To win in London again we need to rebuild our support in the inner boroughs and end our over-reliance on the outer boroughs. The doughnut strategy failed when our inner-borough support was hollowed out. We need to address the challenges we face as a party and we need to do that by letting our activists on the ground take the lead. If we are to win in London again we need to adapt ourselves to the changing environment around us and embrace the spirit of devolution. In Scotland we have a party brand empowered by its own autonomy, able to better reflect the area it serves than its London-managed Labour alternative. In the spirit of “locals know best” I strongly believe it’s time to start devolving powers to a London regional party to establish a new party brand, loyal to, yet independent from the central party, something very similar to the party model in Scotland.
To build an independent brand in London some of the ideas we may wish to consider include:
- Creating a London Approved Candidates list: a list of approved candidates only able to apply for London seats in Parliament and the Assembly. London is different to the rest of the UK, what works in one doesn’t work in the other. To start winning back London seats we need candidates who understand the capital, can grasp the issues it faces and understands how different London is to the rest of the UK.
- Establishing a London CCHQ independent from CCHQ: Recent elections have shown that London bucks the trend and instead of swinging towards the Conservatives is going in Labour’s direction. London has to be one of the only regions of the UK to have wanted to put Ed Miliband in Downing Street despite being set to be one of the biggest losers from his policies. We need a London Campaign Centre tasked with rebuilding our support in the inner-boroughs, retaining and building our support in the outer boroughs and running campaigns with core messages that resonate with the capital’s voters.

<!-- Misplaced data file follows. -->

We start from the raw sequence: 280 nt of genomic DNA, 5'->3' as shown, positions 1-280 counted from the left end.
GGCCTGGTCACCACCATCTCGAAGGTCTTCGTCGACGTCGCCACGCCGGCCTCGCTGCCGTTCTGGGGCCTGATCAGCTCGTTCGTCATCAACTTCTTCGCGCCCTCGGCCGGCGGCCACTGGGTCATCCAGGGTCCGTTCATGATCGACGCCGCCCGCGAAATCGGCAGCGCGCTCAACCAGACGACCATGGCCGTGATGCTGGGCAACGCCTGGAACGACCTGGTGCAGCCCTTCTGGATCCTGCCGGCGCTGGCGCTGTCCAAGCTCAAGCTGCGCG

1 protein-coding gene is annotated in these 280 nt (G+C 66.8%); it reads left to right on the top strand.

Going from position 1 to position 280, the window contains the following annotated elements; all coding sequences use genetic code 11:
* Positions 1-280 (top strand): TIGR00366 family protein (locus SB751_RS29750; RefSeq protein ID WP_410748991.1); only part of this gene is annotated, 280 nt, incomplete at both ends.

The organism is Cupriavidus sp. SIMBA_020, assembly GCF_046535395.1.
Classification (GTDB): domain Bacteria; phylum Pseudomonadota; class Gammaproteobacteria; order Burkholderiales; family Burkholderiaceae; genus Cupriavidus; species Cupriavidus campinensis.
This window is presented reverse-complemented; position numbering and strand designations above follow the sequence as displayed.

- An elected Leader of the London Conservatives: just as with Scotland, if we had Leader and Deputy Leader for the London Conservatives we’d have a person the party can rally behind across the Capital. A Leader elected from the parties AM’s, MP’s or MEP’s in the capital by the party’s membership would allow the party to rebuild our reputation across the capital.
London’s demographics and geographics are equally diverse, London is unique and while what has worked for the party in Scotland may not work for the Capital it is worth being bold, looking to see what can be adopted from Scotland’s success and applied to London. To use a popular phrase – the status quo is not an option.
Contrary to popular belief, London is not a Labour city, a Labour win in London is not a certainty in any election and now, as a party, we need to start being proactive, start getting back on the front foot and regaining ground in the Capital. You don’t have to be Boris Johnson to be an elected Conservative in London, but we have to show the public that.